But talking about people seems so natural. When does it become gossip?
There's absolutely nothing wrong with talking about people -- if we are talking about what's good about them. That's being a true and kind "witness" to others' lives. Gossip, though, spreads negative images and often sensitive or private information. Although we may feel that joining in the talk about others -- their mistakes or blunders, relationship details, academic or career failures -- is harmless, it really isn't. Words are incredibly powerful and can be used as weapons to harm or as medicine to heal. Proverbs clearly outlines the difference between emphasizing the good in others and highlighting the bad:

A wholesome tongue is a tree of life: but perverseness therein is a breach in the spirit. (Prov. 15:4)

Kind words heal and help;
     cutting words wound and maim. (The Message, Prov. 15:4)

How do we get out of the "maiming" business and into the "healing" business?
Matthew's healing idea is, "Take the weight off your back. Wipe your window clean. Understand God's perfection and look through God's immortal eyes to see the perfection in everything. Search for the idea that will help you the most, and find the Truth. Actions spring from thought, and the better your thought, the better your actions."

So where do we search for "Truth"?
Christina reminds us, "We can always turn to the Bible. Even though it was written so far in the past, the people in the stories had many of the exact same problems we do today. We are sure to find something to help us solve our problems and decide what to do in our everyday situations."

So let's turn to the Bible to see how to remove gossip and heal:
First of all, we have to stop ourselves from gossiping:

For he that will love life, and see good days, let him refrain his tongue from evil, and his lips that they speak no guile: Let him eschew evil, and do good; let him seek peace, and ensue it. (KJV I Pet. 3:10, 11)

We don't want to be the reason why someone else has problems:

Let us not therefore judge one another any more: but judge this rather, that no man put a stumbling block or an occasion to fall in his brother's way. (Rom. 14:13)

If others gossip about us, we must take the high road:

No retaliation. No sharp-tongued sarcasm. Instead, bless--that's your job, to bless. (The Message, I Pet. 3:10, 11).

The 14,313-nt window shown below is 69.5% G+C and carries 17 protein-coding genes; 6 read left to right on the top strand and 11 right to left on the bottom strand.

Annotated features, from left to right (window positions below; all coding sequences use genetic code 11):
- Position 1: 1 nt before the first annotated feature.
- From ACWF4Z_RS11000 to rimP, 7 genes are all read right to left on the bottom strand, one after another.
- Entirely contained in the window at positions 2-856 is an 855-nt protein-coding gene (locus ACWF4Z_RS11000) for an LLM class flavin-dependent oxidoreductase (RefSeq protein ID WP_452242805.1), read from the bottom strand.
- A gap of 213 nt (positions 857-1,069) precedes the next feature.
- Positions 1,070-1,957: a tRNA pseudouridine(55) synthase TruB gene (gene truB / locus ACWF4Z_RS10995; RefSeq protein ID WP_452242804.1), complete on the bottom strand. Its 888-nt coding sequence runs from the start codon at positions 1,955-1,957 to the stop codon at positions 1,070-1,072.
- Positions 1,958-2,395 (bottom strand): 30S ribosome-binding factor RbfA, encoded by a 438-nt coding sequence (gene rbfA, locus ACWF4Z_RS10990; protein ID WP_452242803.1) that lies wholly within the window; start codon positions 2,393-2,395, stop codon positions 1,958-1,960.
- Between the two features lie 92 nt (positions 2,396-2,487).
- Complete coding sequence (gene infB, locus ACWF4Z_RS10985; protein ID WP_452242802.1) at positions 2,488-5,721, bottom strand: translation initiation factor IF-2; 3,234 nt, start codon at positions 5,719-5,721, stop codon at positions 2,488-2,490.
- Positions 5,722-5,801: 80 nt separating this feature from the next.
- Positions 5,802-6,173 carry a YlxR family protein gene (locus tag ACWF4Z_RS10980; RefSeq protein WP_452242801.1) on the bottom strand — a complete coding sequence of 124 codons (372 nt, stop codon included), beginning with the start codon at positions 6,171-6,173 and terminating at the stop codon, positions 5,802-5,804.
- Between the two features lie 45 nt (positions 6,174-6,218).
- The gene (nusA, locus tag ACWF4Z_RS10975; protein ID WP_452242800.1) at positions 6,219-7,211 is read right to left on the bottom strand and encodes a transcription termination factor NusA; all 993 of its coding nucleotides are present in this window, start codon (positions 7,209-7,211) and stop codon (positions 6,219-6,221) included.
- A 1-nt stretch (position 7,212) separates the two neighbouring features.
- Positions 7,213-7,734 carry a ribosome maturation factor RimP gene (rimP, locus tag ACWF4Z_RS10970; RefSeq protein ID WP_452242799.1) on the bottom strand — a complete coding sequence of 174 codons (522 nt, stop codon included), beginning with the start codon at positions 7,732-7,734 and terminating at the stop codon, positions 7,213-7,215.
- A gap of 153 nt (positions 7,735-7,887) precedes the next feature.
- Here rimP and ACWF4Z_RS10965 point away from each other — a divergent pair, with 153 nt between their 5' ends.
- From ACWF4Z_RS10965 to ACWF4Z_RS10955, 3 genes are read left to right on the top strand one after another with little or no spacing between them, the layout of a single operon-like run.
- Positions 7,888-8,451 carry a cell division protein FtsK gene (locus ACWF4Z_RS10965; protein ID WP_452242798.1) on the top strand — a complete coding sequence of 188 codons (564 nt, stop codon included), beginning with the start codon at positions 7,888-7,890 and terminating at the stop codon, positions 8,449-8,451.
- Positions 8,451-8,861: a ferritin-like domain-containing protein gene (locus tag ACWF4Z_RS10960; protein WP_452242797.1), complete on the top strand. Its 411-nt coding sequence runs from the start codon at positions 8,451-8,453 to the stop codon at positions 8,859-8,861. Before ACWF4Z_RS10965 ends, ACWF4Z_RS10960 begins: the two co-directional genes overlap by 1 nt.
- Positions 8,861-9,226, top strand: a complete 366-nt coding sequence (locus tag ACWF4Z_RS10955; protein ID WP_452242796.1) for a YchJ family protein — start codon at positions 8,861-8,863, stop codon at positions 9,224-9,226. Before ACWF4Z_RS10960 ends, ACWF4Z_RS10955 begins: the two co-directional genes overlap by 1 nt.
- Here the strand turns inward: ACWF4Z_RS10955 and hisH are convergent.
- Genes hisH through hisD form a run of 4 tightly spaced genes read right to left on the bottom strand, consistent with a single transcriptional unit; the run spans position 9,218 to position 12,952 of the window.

We also need to tell our friends or acquaintances who gossip to stop gossiping. If it seems awkward to tell them outright, we may start pointing out the good in the people about whom they're talking. Or, we could point out that rumors aren't truthful. Our kindness will usually make others more kind.

But if our friends still continue to gossip, we may need to stop hanging around them. We may lose friends, but those who gossip aren't behaving like quality individuals. We are told in the Bible:

Don't link up with a wicked person and give corrupt testimony.
Don't go along with the crowd in doing evil. (The Message, Ex. 23:2, 3).

We also need to tell our friends or acquaintances who gossip to stop gossiping. If it seems awkward to tell them outright, we may start pointing out the good in the people about whom they're talking. Or, we could point out that rumors aren't truthful. Our kindness will usually make others more kind.

But if our friends still continue to gossip, we may need to stop hanging around them. We may lose friends, but those who gossip aren't behaving like quality individuals. We are told in the Bible:

Don't link up with a wicked person and give corrupt testimony.
Don't go along with the crowd in doing evil. (The Message, Ex. 23:2, 3).

We are rewarded for helping to maintain a healing atmosphere. The love we give others surrounds us, too. We find true happiness which cannot be taken away from us. In addition, we are blessed by being able to live with God:

Lord, who shall abide in thy tabernacle? Who shall dwell in thy holy hill? He that walketh uprightly, and worketh righteousness, and speaketh the truth in his heart. He that backbiteth not with his tongue, nor doeth evil to his neighbour, nor taketh up a reproach against his neighbour. (KJV Ps. 15:1-3)

We have been given a gift -- the gift to live with God. But that gift requires some work on our part. Let's make sure that we do our work -- that we speak only the truth about others, that we stop others from gossiping, and that we speak only words that bring peace and healing.